DLTlogoDLT Solutions, an integrator focussed on the federal government market, launched of DLT Cloud Navigator, a new cloud solution designed to help public sector client procure products and services. According to Rick Marcotte, president and CEO of DLT, "The goal is to help (federal government clients) develop a practical cloud strategy." The new offering is built on products and services from a number of DLT partners, including Oracle, Red Hat and Amazon, and folds in procurement support for various government procurement processes. Users will also have access to a new managed services offering, architectural support, and pay-as-you-go billing. Marcotte added that he expects government investments in cloud – which are slow now as IT spending is trending downwards across the fed – to grow significantly over the next five years as departments try to lower costs.

 

Nimble Storage releases new hybrid array, flash expansion shelf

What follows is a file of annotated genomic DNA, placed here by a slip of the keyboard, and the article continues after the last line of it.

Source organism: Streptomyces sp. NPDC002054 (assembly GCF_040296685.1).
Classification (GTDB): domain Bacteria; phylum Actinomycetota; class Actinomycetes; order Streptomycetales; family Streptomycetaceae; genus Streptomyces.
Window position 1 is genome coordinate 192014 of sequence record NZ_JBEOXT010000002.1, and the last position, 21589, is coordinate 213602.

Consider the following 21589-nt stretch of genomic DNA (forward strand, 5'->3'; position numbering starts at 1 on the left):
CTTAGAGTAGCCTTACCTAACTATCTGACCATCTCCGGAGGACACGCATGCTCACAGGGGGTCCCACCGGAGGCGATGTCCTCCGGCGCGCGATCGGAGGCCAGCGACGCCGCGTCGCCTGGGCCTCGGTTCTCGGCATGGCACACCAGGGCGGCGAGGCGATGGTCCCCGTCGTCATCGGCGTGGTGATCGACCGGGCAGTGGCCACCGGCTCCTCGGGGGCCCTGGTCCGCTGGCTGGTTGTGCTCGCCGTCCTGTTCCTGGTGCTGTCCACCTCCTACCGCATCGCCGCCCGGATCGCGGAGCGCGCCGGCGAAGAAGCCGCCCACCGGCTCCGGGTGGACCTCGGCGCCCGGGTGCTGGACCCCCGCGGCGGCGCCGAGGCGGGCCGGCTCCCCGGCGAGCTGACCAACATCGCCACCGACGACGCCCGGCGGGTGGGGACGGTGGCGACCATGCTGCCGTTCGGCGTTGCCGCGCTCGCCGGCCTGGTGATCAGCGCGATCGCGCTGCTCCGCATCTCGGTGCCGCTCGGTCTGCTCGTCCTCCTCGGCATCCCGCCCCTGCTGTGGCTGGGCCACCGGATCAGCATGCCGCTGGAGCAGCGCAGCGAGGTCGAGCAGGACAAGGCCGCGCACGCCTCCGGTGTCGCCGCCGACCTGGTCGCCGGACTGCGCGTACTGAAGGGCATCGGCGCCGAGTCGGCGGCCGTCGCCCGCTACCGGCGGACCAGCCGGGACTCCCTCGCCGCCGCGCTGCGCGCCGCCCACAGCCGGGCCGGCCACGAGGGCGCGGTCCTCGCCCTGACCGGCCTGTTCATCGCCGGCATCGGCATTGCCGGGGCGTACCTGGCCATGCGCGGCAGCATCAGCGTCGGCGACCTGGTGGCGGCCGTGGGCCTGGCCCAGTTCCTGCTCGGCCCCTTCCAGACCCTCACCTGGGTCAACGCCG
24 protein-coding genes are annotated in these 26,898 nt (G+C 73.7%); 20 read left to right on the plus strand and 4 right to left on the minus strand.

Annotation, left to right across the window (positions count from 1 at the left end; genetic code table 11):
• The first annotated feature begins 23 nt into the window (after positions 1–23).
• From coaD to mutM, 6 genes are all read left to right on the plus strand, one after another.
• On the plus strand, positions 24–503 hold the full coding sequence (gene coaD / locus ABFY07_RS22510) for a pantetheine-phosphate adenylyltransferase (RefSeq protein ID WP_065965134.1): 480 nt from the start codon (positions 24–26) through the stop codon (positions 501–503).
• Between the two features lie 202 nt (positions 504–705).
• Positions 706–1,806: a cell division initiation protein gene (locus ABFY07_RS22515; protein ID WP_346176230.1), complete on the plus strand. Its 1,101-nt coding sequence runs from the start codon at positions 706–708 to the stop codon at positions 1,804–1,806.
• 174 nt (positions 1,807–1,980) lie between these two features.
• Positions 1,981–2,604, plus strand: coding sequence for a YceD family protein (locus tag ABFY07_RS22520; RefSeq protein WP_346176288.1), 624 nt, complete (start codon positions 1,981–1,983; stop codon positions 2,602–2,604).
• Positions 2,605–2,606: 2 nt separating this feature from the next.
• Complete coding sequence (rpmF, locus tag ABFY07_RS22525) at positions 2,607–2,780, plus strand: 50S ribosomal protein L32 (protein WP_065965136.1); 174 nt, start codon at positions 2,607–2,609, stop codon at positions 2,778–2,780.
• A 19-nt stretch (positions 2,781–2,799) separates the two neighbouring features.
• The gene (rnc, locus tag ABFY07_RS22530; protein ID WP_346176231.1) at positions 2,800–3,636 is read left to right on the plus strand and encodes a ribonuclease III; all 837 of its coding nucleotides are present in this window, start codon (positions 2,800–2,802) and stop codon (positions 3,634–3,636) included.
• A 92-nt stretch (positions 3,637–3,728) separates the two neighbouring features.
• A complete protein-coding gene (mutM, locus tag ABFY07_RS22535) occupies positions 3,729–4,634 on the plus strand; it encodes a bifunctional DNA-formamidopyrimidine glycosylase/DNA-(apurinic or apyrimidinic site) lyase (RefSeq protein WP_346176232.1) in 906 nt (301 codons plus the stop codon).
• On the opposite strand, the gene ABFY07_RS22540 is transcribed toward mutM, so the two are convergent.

Nimble-StorageSan Jose, Calif.-based Nimble Storagereleased a new enterprise model hybrid disk and its first-ever all-flash storage expansion shelves. The new CS700 hybrid array and flash shelves are part of the company’s Adaptive Flash management platform and are aimed at meeting end user needs for both storage capacity and performance in the data center. According to the company, most current offerings focus on one or the other, leaving a meaningful market opportunity. The CS700 hybrid array has the same form factor as the company’s CS200 and CS400 arrays and is configurable with 12 hard drives and four SSDs to provide more than 125,000 IOPS of performance in a single node. The new all-flash expansion shelves ship with up to 12.8 TB of SSD memory. When combined with the CS700's 3.2 TB of flash, each CS700 node delivers as much as 16 TB of flash storage. The solution is managed through the Nimble Storage Adaptive Flash management platform, which is built on the company's CASL file system and its InfoSight cloud-based management and support tool.